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Will Rising Interest Rates Affect My Variable Rate Mortgage?

What happens to your mortgage payments when interest rates rise?  Many people mistakenly believe that their payments will fluctuate when interest rates change.  They end up paying a premium for the fixed-rate so they can sleep better at night knowing their mortgage payment will remain constant.

Even though there is overwhelming evidence that selecting a variable interest rate mortgage will save money over the 5-year fixed interest rate, many homeowners still fear what might happen to their mortgage if interest rates rise.

I recently explained this to a friend of mine after telling him about my variable rate mortgage of prime minus 0.80%.  He mentioned that he went through a mortgage broker to secure a 5-year fixed rate of 3.89% last year, and he thought that was a good deal because he wouldn’t have to worry about rising mortgage rates affecting his payments.

Will My Payment Change If Interest Rates Rise?

According to TD Canada Trust, with a variable rate mortgage the interest rate is set on the first day of each month, and your payments remain the same.  The closed variable rate mortgage also gives you the ability to lock in your interest rate by converting to a fixed-rate mortgage at any time, as long as the new term is at least the lesser of 3 years or the current remaining term.

Let’s look at an example:
If I took out a $250,000 mortgage with a variable interest rate of 2.20% paid monthly over a 25-year amortization schedule, my total monthly mortgage payment would be $1,083.  Because my total payment is fixed, and due to the odd number of days in each month, the amount I’m paying on principal and interest fluctuates even without a change in the interest rate.
5-year term, no change in interest rates

  • Principal payment – $661/month on average
  • Interest payment – $422/month on average
  • Total payment – $1,083/month

What happens when the interest rate rises throughout my 5-year term?  How will rising interest rates affect my variable rate mortgage?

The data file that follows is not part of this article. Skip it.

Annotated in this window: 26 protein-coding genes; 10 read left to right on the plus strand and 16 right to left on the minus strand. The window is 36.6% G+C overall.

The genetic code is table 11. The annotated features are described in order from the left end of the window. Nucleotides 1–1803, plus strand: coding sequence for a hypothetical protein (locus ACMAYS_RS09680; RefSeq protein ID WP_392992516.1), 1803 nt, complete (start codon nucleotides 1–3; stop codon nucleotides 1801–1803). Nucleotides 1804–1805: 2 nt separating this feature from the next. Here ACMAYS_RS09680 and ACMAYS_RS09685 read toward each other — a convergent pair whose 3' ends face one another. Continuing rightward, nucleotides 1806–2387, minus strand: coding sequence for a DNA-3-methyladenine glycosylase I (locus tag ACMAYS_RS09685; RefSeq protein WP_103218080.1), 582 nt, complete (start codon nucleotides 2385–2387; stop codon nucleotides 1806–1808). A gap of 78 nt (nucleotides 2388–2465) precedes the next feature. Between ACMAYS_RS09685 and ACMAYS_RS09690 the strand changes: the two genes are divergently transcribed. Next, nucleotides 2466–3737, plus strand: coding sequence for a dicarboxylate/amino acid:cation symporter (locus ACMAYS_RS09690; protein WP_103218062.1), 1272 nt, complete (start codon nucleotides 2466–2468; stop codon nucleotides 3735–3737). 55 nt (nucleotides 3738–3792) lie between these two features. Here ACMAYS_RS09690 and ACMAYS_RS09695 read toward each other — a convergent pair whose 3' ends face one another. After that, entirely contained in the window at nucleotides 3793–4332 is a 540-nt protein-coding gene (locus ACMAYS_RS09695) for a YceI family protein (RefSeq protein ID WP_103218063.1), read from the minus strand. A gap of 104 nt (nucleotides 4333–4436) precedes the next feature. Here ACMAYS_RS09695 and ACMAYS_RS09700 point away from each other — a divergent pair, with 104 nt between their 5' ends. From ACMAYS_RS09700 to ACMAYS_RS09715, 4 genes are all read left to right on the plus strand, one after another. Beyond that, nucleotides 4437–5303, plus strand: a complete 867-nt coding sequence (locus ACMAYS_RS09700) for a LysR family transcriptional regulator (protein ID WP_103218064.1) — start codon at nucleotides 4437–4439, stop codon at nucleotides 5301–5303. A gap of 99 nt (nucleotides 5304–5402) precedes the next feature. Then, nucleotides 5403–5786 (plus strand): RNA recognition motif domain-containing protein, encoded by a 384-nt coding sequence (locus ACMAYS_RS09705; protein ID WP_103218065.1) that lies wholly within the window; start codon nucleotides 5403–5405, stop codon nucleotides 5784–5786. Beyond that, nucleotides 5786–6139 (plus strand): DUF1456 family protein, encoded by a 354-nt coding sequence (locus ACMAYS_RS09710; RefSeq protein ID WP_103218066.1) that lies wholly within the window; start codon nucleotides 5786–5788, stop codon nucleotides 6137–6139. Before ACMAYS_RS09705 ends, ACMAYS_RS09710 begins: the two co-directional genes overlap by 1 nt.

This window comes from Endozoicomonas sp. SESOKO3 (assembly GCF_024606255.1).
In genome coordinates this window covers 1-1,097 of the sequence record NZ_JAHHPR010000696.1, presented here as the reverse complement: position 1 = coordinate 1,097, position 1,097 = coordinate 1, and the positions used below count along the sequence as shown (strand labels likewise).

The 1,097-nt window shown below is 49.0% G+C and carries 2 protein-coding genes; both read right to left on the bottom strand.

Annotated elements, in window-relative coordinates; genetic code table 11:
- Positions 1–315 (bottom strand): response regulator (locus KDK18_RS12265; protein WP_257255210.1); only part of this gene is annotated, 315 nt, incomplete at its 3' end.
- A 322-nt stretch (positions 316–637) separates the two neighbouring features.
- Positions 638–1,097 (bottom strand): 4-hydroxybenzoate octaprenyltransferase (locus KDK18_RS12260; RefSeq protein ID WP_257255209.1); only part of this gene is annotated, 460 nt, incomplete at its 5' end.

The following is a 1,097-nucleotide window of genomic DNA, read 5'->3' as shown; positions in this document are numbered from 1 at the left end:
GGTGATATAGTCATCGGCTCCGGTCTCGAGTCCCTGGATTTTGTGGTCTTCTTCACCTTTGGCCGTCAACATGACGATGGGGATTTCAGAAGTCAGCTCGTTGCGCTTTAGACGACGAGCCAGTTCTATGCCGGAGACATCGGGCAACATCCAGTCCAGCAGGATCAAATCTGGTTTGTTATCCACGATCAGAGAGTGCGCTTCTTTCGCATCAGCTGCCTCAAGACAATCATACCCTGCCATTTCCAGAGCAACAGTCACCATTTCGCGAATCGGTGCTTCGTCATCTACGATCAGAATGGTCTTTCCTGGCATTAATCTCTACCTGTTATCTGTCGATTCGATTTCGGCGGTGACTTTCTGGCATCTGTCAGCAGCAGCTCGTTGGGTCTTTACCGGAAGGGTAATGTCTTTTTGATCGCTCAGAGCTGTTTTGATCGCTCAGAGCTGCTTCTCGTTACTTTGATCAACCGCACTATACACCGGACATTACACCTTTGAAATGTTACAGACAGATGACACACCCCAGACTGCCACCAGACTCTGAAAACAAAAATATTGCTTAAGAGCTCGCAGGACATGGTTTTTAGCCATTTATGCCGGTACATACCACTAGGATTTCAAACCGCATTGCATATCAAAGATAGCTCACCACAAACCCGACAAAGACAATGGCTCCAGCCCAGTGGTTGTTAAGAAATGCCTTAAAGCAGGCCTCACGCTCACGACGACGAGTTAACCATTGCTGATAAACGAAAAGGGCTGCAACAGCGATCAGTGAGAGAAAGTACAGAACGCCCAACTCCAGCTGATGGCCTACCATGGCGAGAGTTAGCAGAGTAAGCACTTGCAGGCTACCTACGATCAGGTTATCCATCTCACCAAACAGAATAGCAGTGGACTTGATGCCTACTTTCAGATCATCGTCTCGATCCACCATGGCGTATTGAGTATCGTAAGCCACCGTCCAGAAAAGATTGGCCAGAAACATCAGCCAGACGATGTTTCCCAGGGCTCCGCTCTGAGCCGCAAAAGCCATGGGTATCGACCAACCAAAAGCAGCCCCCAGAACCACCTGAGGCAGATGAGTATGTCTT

We’ve already established that my monthly payment is fixed, therefore an increase in interest rates will affect the amount that I pay towards principal and interest.  Clearly, if interest rates climb throughout the 5-year term, more of my monthly payment will go towards interest and less towards the principal.

If the amount of interest that has accrued in any month ends up exceeding the amount of my regular principal and interest payments, the excess, being deferred interest, will be added back onto the total principal amount on the first day of the next month.  In my case, this could potentially occur if the interest rate on my mortgage rises above 4.50%.

Can You Save Money and Sleep at Night?

Let’s assume that my friend and I have the exact same mortgage amount, terms and amortization schedule.  After 5 years of paying 3.89% interest, my friend has paid a total of $78,011 in principal and interest, and the remaining balance on his mortgage now comes to $217,209.

If my 2.20% variable interest rate mortgage remains constant throughout the 5-year term, I will have paid a total of $64,975 in principal and interest, and the remaining balance on my mortgage now comes to $210,300.  That’s a savings of over $7,000 in interest alone, which is enough to consider refinancing your mortgage.

Of course, the whole point of choosing the fixed rate is for the sleep at night factor in case interest rates rise significantly during the 5-year term.  But can you save money while still protecting yourself against the risk of rising interest rates?

My solution is to choose the variable rate, but adjust your payment to at least the 5-year fixed rate.  That way you’re taking advantage of the lower interest rate and making extra principal payments, your payment stays the same, and you’ve built in your own insurance in case interest rates rise.  Now that sounds like peace of mind to me.


  1. Krantcents